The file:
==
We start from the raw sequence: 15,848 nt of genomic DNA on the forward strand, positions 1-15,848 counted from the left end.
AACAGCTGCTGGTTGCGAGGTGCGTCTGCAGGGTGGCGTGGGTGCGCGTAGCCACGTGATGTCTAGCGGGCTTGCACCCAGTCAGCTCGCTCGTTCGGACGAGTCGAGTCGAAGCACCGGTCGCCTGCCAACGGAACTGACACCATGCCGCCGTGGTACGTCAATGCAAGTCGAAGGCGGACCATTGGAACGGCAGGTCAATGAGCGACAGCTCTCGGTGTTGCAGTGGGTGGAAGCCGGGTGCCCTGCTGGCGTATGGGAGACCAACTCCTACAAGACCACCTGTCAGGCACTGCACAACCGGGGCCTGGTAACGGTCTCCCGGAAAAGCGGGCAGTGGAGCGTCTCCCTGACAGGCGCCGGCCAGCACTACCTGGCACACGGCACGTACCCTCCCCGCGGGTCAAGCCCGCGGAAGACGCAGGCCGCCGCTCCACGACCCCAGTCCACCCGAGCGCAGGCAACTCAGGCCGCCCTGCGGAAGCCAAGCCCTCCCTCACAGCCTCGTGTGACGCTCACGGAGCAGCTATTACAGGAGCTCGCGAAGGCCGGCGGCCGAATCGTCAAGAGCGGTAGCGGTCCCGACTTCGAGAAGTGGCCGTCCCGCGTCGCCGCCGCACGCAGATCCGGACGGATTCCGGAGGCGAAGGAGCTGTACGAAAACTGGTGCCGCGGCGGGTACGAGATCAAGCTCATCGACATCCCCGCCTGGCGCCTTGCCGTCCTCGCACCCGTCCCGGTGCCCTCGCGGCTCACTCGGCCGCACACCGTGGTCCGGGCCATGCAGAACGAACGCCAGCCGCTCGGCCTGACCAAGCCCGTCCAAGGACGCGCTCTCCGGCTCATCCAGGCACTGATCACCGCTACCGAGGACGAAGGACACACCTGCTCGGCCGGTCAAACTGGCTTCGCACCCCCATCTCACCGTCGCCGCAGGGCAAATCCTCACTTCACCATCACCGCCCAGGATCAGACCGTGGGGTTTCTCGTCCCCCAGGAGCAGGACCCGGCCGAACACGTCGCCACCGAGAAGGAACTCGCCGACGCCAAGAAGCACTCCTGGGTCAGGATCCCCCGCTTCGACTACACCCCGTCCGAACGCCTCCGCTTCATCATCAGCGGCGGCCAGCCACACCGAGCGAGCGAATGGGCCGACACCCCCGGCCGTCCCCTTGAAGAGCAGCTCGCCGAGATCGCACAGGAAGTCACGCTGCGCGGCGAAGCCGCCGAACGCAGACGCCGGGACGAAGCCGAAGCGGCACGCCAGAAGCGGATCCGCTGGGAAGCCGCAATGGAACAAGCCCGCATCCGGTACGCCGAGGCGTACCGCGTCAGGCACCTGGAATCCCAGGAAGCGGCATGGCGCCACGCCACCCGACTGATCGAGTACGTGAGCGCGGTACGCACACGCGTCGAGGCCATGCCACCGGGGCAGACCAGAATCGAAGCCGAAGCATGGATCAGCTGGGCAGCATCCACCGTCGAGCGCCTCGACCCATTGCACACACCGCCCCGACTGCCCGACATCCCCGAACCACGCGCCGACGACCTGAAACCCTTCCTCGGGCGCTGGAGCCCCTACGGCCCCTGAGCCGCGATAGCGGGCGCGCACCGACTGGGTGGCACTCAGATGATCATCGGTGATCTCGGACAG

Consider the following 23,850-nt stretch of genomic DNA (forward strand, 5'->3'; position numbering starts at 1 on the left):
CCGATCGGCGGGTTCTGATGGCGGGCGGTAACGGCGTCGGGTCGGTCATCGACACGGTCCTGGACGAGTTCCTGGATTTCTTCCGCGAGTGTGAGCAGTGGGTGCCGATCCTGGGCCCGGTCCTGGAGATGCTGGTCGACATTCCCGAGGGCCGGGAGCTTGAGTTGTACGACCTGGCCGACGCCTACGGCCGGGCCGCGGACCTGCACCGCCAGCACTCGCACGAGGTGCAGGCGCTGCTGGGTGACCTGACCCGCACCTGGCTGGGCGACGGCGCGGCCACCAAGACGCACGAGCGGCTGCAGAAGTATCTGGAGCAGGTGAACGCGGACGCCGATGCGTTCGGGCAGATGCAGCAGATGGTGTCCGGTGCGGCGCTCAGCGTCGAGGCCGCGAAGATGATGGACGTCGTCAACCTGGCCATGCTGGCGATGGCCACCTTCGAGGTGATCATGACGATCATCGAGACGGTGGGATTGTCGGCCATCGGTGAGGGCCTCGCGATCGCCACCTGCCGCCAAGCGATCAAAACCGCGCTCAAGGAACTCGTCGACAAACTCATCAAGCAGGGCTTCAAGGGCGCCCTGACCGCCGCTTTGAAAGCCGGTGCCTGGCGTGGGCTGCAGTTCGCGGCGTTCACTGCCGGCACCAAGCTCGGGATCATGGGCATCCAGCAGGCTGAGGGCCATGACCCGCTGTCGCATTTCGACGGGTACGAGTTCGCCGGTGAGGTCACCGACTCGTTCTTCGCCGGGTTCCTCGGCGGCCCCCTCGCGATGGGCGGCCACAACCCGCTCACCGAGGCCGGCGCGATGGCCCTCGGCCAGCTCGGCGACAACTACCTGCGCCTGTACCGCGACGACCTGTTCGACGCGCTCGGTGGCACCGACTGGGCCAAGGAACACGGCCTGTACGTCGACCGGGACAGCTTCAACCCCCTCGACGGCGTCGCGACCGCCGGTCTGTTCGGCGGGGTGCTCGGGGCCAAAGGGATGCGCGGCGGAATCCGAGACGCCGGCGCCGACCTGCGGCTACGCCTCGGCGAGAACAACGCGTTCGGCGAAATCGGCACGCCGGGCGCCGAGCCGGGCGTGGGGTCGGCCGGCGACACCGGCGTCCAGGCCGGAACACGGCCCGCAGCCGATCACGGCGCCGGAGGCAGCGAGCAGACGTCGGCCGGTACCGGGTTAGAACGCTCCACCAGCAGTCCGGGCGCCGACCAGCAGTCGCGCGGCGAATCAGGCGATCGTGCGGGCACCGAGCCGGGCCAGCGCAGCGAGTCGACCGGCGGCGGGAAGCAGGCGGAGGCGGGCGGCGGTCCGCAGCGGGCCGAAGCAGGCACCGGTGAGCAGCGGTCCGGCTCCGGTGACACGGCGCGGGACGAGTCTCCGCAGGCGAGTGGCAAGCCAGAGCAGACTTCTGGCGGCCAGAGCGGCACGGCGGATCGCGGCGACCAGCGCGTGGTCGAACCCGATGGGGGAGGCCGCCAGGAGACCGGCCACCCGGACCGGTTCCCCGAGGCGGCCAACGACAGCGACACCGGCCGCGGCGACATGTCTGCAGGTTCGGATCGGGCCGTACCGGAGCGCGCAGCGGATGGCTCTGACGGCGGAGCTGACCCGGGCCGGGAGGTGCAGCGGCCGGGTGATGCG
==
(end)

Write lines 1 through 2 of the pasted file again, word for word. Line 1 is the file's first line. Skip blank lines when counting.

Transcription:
We start from the raw sequence: 15,848 nt of genomic DNA on the forward strand, positions 1-15,848 counted from the left end.
AACAGCTGCTGGTTGCGAGGTGCGTCTGCAGGGTGGCGTGGGTGCGCGTAGCCACGTGATGTCTAGCGGGCTTGCACCCAGTCAGCTCGCTCGTTCGGACGAGTCGAGTCGAAGCACCGGTCGCCTGCCAACGGAACTGACACCATGCCGCCGTGGTACGTCAATGCAAGTCGAAGGCGGACCATTGGAACGGCAGGTCAATGAGCGACAGCTCTCGGTGTTGCAGTGGGTGGAAGCCGGGTGCCCTGCTGGCGTATGGGAGACCAACTCCTACAAGACCACCTGTCAGGCACTGCACAACCGGGGCCTGGTAACGGTCTCCCGGAAAAGCGGGCAGTGGAGCGTCTCCCTGACAGGCGCCGGCCAGCACTACCTGGCACACGGCACGTACCCTCCCCGCGGGTCAAGCCCGCGGAAGACGCAGGCCGCCGCTCCACGACCCCAGTCCACCCGAGCGCAGGCAACTCAGGCCGCCCTGCGGAAGCCAAGCCCTCCCTCACAGCCTCGTGTGACGCTCACGGAGCAGCTATTACAGGAGCTCGCGAAGGCCGGCGGCCGAATCGTCAAGAGCGGTAGCGGTCCCGACTTCGAGAAGTGGCCGTCCCGCGTCGCCGCCGCACGCAGATCCGGACGGATTCCGGAGGCGAAGGAGCTGTACGAAAACTGGTGCCGCGGCGGGTACGAGATCAAGCTCATCGACATCCCCGCCTGGCGCCTTGCCGTCCTCGCACCCGTCCCGGTGCCCTCGCGGCTCACTCGGCCGCACACCGTGGTCCGGGCCATGCAGAACGAACGCCAGCCGCTCGGCCTGACCAAGCCCGTCCAAGGACGCGCTCTCCGGCTCATCCAGGCACTGATCACCGCTACCGAGGACGAAGGACACACCTGCTCGGCCGGTCAAACTGGCTTCGCACCCCCATCTCACCGTCGCCGCAGGGCAAATCCTCACTTCACCATCACCGCCCAGGATCAGACCGTGGGGTTTCTCGTCCCCCAGGAGCAGGACCCGGCCGAACACGTCGCCACCGAGAAGGAACTCGCCGACGCCAAGAAGCACTCCTGGGTCAGGATCCCCCGCTTCGACTACACCCCGTCCGAACGCCTCCGCTTCATCATCAGCGGCGGCCAGCCACACCGAGCGAGCGAATGGGCCGACACCCCCGGCCGTCCCCTTGAAGAGCAGCTCGCCGAGATCGCACAGGAAGTCACGCTGCGCGGCGAAGCCGCCGAACGCAGACGCCGGGACGAAGCCGAAGCGGCACGCCAGAAGCGGATCCGCTGGGAAGCCGCAATGGAACAAGCCCGCATCCGGTACGCCGAGGCGTACCGCGTCAGGCACCTGGAATCCCAGGAAGCGGCATGGCGCCACGCCACCCGACTGATCGAGTACGTGAGCGCGGTACGCACACGCGTCGAGGCCATGCCACCGGGGCAGACCAGAATCGAAGCCGAAGCATGGATCAGCTGGGCAGCATCCACCGTCGAGCGCCTCGACCCATTGCACACACCGCCCCGACTGCCCGACATCCCCGAACCACGCGCCGACGACCTGAAACCCTTCCTCGGGCGCTGGAGCCCCTACGGCCCCTGAGCCGCGATAGCGGGCGCGCACCGACTGGGTGGCACTCAGATGATCATCGGTGATCTCGGACAG